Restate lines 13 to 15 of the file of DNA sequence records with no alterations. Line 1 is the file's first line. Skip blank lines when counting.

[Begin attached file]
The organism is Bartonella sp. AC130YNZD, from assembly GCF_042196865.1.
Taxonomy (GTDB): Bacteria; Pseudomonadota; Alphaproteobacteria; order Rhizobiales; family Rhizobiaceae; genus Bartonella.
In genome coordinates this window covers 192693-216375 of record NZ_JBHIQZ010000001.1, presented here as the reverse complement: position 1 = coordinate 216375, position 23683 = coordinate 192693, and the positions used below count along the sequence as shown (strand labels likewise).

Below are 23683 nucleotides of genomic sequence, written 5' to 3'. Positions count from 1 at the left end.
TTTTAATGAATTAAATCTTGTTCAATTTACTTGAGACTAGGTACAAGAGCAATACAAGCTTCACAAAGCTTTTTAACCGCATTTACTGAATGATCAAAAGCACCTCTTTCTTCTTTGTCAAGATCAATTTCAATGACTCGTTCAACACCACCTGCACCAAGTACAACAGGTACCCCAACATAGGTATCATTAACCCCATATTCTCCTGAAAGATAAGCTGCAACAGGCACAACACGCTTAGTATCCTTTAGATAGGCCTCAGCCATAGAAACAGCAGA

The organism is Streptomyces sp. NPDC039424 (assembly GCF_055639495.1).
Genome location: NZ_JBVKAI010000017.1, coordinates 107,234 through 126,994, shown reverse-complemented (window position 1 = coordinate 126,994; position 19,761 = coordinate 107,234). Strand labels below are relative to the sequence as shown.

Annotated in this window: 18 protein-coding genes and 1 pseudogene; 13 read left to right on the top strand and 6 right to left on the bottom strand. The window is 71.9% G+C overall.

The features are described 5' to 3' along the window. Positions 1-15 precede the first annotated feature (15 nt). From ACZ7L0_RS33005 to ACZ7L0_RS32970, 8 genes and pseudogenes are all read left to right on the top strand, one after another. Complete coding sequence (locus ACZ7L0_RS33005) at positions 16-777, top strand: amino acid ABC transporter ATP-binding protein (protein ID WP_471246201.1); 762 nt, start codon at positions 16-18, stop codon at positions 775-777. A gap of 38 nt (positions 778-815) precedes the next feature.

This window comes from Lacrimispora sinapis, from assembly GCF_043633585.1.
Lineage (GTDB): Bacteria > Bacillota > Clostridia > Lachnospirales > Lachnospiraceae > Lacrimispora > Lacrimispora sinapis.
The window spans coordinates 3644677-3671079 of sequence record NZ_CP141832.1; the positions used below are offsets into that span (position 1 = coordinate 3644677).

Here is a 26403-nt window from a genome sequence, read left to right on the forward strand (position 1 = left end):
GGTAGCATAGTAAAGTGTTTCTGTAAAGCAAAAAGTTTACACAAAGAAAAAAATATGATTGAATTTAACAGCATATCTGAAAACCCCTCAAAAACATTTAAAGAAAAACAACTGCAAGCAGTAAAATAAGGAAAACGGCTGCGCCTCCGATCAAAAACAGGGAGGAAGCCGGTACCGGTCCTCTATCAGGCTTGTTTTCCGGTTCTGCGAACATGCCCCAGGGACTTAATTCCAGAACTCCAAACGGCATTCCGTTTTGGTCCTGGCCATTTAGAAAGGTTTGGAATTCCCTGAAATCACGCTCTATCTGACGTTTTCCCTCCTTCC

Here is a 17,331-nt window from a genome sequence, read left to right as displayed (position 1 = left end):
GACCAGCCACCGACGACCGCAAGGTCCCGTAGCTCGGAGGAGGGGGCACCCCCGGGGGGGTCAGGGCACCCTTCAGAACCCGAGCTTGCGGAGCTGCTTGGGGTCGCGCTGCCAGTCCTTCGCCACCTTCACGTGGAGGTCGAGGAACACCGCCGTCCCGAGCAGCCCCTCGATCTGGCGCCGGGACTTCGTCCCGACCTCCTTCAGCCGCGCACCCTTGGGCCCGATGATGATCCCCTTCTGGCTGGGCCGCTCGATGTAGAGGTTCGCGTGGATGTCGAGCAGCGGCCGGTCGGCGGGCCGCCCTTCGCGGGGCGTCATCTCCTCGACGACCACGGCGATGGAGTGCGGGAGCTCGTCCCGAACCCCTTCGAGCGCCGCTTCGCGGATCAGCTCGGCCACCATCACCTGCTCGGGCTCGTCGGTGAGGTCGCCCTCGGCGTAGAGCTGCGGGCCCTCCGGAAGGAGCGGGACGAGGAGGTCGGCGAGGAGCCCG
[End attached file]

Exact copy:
Here is a 26403-nt window from a genome sequence, read left to right on the forward strand (position 1 = left end):
GGTAGCATAGTAAAGTGTTTCTGTAAAGCAAAAAGTTTACACAAAGAAAAAAATATGATTGAATTTAACAGCATATCTGAAAACCCCTCAAAAACATTTAAAGAAAAACAACTGCAAGCAGTAAAATAAGGAAAACGGCTGCGCCTCCGATCAAAAACAGGGAGGAAGCCGGTACCGGTCCTCTATCAGGCTTGTTTTCCGGTTCTGCGAACATGCCCCAGGGACTTAATTCCAGAACTCCAAACGGCATTCCGTTTTGGTCCTGGCCATTTAGAAAGGTTTGGAATTCCCTGAAATCACGCTCTATCTGACGTTTTCCCTCCTTCC

Here is a 17,331-nt window from a genome sequence, read left to right as displayed (position 1 = left end):